When the electric percolator came along, it was a thing of wonder and awe. So nice and quiet. You didn't have to boil any water to pour in it and, best of all, it kept the coffee hot until you unplugged it.
There were a few restaurant-style home coffee makers around, but I don't remember the names or much of the details of them.
The next big advance in coffee making was instant coffee. It was not instant then and is not instant now, unless you are a midwife delivering babies and keep a pot of water boiling on the stove at all times. You had to have boiling water to make instant coffee. It was a novelty. It never tasted as good as the real thing, but if you needed just one cup, it was the way to go.
Which brings us to what you drink your coffee from. A coffee cup is a delicate container that holds six ounces of the brew. It's favored by society folk who stick their pinky finger out like they were drinking tea with the Queen Mother.
The dedicated coffee drinker has a mug. The mug can hold anywhere from eight ounces to a quart of coffee. My personal favorite holds about ten ounces. I find the coffee cools too much if I use a larger vessel. Yes, Virginia, there are plastic insulated mugs that keep the coffee warm longer, but I just don't like them. Give me good old chinaware anytime.
If you really want to ruin my day, give me coffee in a Styrofoam cup. Ugh. The only way I will consume coffee from Styrofoam is if I need it for medicinal purposes and I have one foot on death's doorstep. Again ugh.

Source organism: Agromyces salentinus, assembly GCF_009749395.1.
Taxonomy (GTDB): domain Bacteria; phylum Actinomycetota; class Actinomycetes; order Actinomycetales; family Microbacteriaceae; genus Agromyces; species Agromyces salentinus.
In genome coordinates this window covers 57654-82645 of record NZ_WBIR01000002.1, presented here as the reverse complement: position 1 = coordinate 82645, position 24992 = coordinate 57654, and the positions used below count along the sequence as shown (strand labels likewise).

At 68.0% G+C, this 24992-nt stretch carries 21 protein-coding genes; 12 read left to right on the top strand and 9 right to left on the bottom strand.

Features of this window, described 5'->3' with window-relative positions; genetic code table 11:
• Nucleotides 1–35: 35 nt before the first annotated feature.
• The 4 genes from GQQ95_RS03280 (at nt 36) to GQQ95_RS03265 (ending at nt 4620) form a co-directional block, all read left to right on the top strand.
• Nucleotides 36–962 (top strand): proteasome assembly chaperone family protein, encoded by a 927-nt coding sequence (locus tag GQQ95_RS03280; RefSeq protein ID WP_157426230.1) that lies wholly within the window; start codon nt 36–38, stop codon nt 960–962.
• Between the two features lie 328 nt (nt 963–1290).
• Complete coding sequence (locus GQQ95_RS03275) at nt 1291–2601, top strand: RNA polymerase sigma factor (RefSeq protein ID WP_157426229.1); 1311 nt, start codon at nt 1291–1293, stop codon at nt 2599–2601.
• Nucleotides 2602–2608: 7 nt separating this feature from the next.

I've never been in a Starbucks or even a Coffee-R-Us. No way am I going to pay three-fifty or four bucks for that stuff Frasier and Niles find so enchanting. Coffee ain't supposed to have foam on top. Beer has foam on top. And I don't have a clue as to what frap-a-chino may be. I don't want to know.
Coffee RecipesI like my coffee with cream and sugar. I will drink it black on occasion like when I'm out camping with the guys and they wouldn't think of diluting the black gold of the mug.
My choice for fancy coffee leans toward adding a goodly dollop of Amaretto. Occasionally, I'll stir in a spoon of cocoa for the chocolate kick.
Coffee is most enjoyable when you have a steaming mug in hand, and you are watching the sun come up over the horizon from a vantage point far enough away from civilization that you can't hear traffic or dogs barking. The only sounds are the crackling of the campfire and the first early bird chirping. Good to the last drop.
Of course, coffee can be used for things other than drinking. It can add a unique flavor to barbecued products. The old-time Texas barbecuers would put a handful of ground coffee in a cheesecloth bag and tie it to the end of a stick and use it for mopping on basting sauce while barbecuing.
One of my favorite barbecue sauces features coffee.
Black Jack Barbecue Sauce
[Author note: This sauce is best on pork or chicken. It's also very good on grilled vegetables.]
Here's another that you might want to try.
Java Barbecue Sauce
Online Since 1997